This Is the Way the World Ends?

John Kander and Fred Ebb’s Cabaret is set inside a seedy Berlin bar, the Kit Kat Klub, where, for a while, “Life is beautiful.”  It is a place where you can “Leave your troubles outside,” but the rise of the Nazi party interrupts this paradise and eventually seeps its way into the Klub, particularly in a memorable moment when the emcee, dancing with a girl in a gorilla costume, concludes his pleading love song, “If You Could See Her,” by hissing to his audience, “If you could see her through my eyes, she wouldn’t look Jewish at all.”

The Apocalyptic Road Show with Your Hosts Gdjet and Lulu, the latest installment of the Ice Factory Festival, takes Cabaret to its literal conclusion—as the world falls apart outside, these two, in full post-apocalypse getup, usher in the Armageddon with a series of sketches and devil-may-care songs.  Meanwhile, we sit around tables in the audience, an open bar to the left of the stage.  The opening number, “Glory, Glory,” sets the tone with its refrain, “Come on in and put your happy face on / We’re all gonna die.”  But the happy faces slowly fade when Gdjet (Catherine Gillard) and Lulu (Nancy Walsh) are interviewed by either God or a representative of God who is reviewing their applications to heaven.  Though both consider themselves relatively good people—they march against wars, sign petitions, and give to charity most years—more piercing questions reveal their liberalism to be of the armchair variety, nothing more than vague progressive principles backed up by general indifference to suffering in the world.  When confronted with the fact that little Asian children sew in factories for eighteen hours a day to produce her clothing, Gdjet replies helplessly, “It’s just, I love to shop.”

It’s a good setup, so it’s a shame that playwright John Clancy doesn’t push the premise as far as it deserves.  There’s no bite to his writing—we all know that we live hypocritical lives, that we blind ourselves every day in order to enjoy coffee and cars and other indulgences we don’t really need.  We could easily give more away, make more sacrifices, but we don’t because it’s more comfortable this way.  These are the realizations of an intelligent eighth grade boy, not an adult who is re-examining his life in the face of the end of the world.  There are some moments that have potential; for example, when Gdjet and Lulu imagine heaven—“No bastards, no poor people, everyone’s white and fit, no cripples … Muslims, Jews, Catholics and Hindus, Sikhs, atheists, Buddhists, Rastafarians, Scientologists, Seventh Day Adventists and Mormons, all going to hell”—but there is not enough time spent on it; the supremacist attitudes are abandoned as soon as they are mentioned, as if just telling us we are all racist and uneasy around the handicapped is scathing enough, as if it is all we can handle.  It’s just a little glib.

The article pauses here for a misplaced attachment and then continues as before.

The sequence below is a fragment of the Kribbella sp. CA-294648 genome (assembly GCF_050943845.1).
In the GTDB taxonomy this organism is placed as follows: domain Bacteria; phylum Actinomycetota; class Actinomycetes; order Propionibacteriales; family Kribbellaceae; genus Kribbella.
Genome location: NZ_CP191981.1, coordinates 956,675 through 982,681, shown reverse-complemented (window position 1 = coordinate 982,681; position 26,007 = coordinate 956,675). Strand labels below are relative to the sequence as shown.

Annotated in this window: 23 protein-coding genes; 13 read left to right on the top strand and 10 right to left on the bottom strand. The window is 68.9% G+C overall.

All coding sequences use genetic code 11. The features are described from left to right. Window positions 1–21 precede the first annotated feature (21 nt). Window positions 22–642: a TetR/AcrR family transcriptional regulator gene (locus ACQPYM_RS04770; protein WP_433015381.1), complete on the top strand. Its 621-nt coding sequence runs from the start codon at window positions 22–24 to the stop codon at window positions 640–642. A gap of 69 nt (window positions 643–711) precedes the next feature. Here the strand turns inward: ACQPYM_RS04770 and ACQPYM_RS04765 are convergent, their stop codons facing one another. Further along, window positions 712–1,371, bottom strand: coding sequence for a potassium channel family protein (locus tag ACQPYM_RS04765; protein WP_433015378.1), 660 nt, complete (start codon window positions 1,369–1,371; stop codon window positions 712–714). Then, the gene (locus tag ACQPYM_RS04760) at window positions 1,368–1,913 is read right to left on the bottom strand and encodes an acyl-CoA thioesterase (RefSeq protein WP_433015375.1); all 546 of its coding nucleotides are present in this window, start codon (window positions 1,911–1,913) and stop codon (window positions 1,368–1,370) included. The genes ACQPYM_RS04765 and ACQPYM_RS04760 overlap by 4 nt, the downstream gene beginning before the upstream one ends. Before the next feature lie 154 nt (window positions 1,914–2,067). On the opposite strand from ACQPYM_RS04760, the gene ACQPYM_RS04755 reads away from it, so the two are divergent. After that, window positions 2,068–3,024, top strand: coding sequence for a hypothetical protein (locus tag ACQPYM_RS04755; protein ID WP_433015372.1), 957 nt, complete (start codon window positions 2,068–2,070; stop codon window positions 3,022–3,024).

Ms. Gillard and Ms. Walsh, too, are not entirely comfortable with the text.  Mr. Clancy’s script requires rat-a-tat back and forth, a clipped repartee that fails when the two hesitate to remember their lines.  Ms. Walsh, who is the better actor of the two, flubs too often and continually interrupts the momentum of the play.  This feeling that everything is underrehearsed only contributes to the similar feeling that everything is underwritten.  There is a good play in here, somewhere, but everyone involved needs to sit down and spend more time with the script.

The Apocalyptic Road Show with Your Hosts Gdjet and Lulu runs through July 28th at the New Ohio Theatre as part of the Ice Factory Festival.  154 Christopher Street  New York, NY.

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